iaStorAC.sys is the Intel Rapid Storage Technology driver, and it's been known to cause BSODs in the past. This driver is not required unless you're running a RAID array (which you're not) or you use Optane memory (which I don't think you are?). I don't have it installed for example. The version of iaStorAC.sys that you have is old, it's dated 10 December 2019. You could update it, the best way is to download the Intel Driver & Support Assistant and run that to look for Intel driver updates. Rather than update however, you might be better uninstalling it. Open Device Manager, expand the IDE ATA/ATAPI Controllers section, and look for an entry called "Intel(R) n Series Chipset Family SATA ACHI Controller" where n is the CPU series number, eg 9). Right click this entry and select uninstall. Then reboot.

L1C63x64.sys is a Qualcomm Atheros PCI-e Gigabit Ethernet Controller driver - it drives your LAN port - the version you have installed is very old, it's dated 18 September 2017. This driver is used on a variety of different PCIe LAN cards, you should visit the website of your PCIe LAN card vendor and look for an updated driver. If you also have a WiFi card you might also try removing the PCIe LAN card completely and connecting via WiFi to prove whether this driver is involved.

I'm not saying that any of these drivers are causing your WHEA BSOD, but it's not impossible. I would suggest removing all three (and connecting via WiFi for a while) to prove that these drivers are not involved.
I would update all the drivers or even try different version. Would be worth looking into the known issues of each installed driver and see if it is a possible source. Would only take about 1 hour to reinstall the drivers or even a clean install of windows.
 

Talloak

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So my computer's been behaving pretty well lately. I think the DDU fix combined with googling about youtube crashing me and following a fix for that as well, fixed my problems... for the most part. My last post linked a WHEA crash. Got another one today...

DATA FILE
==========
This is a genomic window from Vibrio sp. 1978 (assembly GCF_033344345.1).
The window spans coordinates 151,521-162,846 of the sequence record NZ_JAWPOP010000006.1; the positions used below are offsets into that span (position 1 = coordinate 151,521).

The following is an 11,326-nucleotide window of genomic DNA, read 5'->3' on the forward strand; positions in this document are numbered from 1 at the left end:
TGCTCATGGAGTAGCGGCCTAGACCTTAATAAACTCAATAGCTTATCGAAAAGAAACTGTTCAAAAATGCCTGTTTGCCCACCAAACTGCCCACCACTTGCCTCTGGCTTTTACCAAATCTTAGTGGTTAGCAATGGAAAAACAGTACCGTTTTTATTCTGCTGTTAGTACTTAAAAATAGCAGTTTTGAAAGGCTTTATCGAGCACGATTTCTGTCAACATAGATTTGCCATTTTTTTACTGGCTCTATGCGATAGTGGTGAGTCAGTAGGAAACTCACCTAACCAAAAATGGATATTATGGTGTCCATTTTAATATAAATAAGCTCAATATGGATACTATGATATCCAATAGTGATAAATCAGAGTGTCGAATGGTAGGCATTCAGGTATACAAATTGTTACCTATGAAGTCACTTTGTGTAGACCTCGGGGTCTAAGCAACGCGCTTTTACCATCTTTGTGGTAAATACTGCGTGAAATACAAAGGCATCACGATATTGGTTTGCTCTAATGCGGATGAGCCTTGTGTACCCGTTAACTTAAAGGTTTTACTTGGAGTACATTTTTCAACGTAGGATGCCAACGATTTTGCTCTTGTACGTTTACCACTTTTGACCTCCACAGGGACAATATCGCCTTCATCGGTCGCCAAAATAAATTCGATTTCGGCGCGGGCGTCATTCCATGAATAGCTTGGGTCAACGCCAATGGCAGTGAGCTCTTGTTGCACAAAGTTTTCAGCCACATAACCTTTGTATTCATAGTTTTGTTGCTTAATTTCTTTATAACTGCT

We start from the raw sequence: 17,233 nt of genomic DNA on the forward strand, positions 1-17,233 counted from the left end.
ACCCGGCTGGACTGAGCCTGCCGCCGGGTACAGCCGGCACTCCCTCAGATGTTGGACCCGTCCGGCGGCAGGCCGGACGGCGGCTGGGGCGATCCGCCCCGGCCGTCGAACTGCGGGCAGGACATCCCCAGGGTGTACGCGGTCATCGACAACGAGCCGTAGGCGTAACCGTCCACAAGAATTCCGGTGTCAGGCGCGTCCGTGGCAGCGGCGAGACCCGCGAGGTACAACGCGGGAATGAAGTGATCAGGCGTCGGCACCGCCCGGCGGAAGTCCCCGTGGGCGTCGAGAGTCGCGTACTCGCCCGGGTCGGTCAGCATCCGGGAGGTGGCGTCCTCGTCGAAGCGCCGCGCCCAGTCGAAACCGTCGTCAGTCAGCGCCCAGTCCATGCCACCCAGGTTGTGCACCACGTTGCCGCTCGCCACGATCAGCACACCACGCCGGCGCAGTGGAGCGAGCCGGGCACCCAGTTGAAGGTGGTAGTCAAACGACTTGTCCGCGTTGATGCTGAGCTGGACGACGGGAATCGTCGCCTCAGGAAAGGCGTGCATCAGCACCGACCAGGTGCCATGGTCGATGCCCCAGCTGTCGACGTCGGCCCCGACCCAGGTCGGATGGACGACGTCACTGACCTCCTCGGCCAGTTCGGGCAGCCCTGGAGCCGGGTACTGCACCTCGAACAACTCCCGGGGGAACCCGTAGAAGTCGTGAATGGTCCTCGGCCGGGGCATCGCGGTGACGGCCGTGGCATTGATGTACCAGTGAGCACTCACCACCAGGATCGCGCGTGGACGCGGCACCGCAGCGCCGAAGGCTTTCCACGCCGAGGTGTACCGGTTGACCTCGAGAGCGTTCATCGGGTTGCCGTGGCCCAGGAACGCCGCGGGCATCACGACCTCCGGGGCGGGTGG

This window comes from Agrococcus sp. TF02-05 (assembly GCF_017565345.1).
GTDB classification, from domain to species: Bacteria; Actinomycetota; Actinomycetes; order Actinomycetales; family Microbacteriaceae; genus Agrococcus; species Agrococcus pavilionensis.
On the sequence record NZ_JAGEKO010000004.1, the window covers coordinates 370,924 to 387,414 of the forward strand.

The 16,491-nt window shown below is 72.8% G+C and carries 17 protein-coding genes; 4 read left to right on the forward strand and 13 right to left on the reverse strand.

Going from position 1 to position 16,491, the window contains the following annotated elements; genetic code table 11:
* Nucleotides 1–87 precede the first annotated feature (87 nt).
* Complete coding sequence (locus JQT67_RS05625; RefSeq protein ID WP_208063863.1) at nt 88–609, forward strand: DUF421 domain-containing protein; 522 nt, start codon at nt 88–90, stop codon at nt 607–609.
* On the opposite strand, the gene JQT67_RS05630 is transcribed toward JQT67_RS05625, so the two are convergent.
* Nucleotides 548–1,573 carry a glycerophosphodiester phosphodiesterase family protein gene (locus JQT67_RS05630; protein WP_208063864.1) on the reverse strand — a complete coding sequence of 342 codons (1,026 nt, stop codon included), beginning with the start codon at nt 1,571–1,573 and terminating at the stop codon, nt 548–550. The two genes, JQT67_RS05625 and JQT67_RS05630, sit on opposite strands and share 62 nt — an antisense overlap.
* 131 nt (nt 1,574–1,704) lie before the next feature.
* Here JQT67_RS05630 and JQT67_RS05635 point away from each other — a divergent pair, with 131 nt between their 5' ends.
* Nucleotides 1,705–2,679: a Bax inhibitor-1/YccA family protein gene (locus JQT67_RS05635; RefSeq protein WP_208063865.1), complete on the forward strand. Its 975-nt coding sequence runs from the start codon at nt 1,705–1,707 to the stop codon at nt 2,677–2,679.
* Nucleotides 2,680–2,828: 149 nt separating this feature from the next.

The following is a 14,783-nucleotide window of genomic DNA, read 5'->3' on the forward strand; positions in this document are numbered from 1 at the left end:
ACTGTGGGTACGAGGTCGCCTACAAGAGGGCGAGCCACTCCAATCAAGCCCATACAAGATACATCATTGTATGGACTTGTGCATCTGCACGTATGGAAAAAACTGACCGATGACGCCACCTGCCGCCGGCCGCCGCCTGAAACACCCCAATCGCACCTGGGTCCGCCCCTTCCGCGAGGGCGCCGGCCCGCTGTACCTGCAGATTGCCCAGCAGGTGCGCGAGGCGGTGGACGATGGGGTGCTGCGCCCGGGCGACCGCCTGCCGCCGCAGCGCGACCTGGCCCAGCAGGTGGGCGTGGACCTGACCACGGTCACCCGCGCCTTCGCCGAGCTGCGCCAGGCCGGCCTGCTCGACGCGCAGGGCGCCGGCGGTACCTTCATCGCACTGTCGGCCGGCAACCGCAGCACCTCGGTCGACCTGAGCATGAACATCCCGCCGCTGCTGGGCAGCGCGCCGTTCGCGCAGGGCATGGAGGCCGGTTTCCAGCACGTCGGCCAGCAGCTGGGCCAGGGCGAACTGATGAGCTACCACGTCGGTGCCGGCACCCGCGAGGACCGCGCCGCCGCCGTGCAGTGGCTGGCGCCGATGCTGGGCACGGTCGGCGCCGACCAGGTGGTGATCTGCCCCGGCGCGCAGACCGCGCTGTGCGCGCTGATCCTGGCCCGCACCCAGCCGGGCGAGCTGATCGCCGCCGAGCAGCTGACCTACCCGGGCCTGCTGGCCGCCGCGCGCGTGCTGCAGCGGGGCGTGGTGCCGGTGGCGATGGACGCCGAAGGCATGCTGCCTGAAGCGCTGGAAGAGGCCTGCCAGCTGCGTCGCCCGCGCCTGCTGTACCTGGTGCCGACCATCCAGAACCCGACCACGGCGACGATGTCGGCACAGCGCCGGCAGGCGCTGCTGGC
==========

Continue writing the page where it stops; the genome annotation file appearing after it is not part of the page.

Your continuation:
Is there still something I'm missing?

I did the iaStorAC.sys fix suggested though mine was r instead of n.

L1C63x64.sy How do i fix this one? How do i properly identify its vendor?
 
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ubuysa

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You need to visit the website for your PCIe LAN card vendor, that's where you'll find the latest driver.

Alternatively, in the Windows Update settings page, click on the blue 'View optional updates'link, expand the Driver Updates section and look for a PCIe LAN card driver there.

I think you need to consider the possibility that these are real hardware problems and test your RAM, CPU, and graphics cards.

To test your RAM download Memtest86, make a bootable USB drive from the extracted tool and then boot that USB drive, Memtest86 will start running as soon as it boots. If no errors are found after the four iterations of the 13 different tests, then restart Memtest and do another four iterations.

To test your CPU (and RAM to an extent) run Prime95. This will cause your CPU to run hot, so also run a temperature monitor (like CoreTemp). Run all three tests (small FFTs, large FFTs, and Blend) for as long as you can. If Prime95 reports errors, if you get a crash or BSOD, or if the CPU temp rises to dangerous levels, then stop the test.

To test your graphics card run Furmark. The GPU-Z and GPU Shark button in the Furmark test will let you check GPU temperature, stop the test if it rises to dangerous levels. To run the Furnmark test, click the GPU Stress Test button.
 

Talloak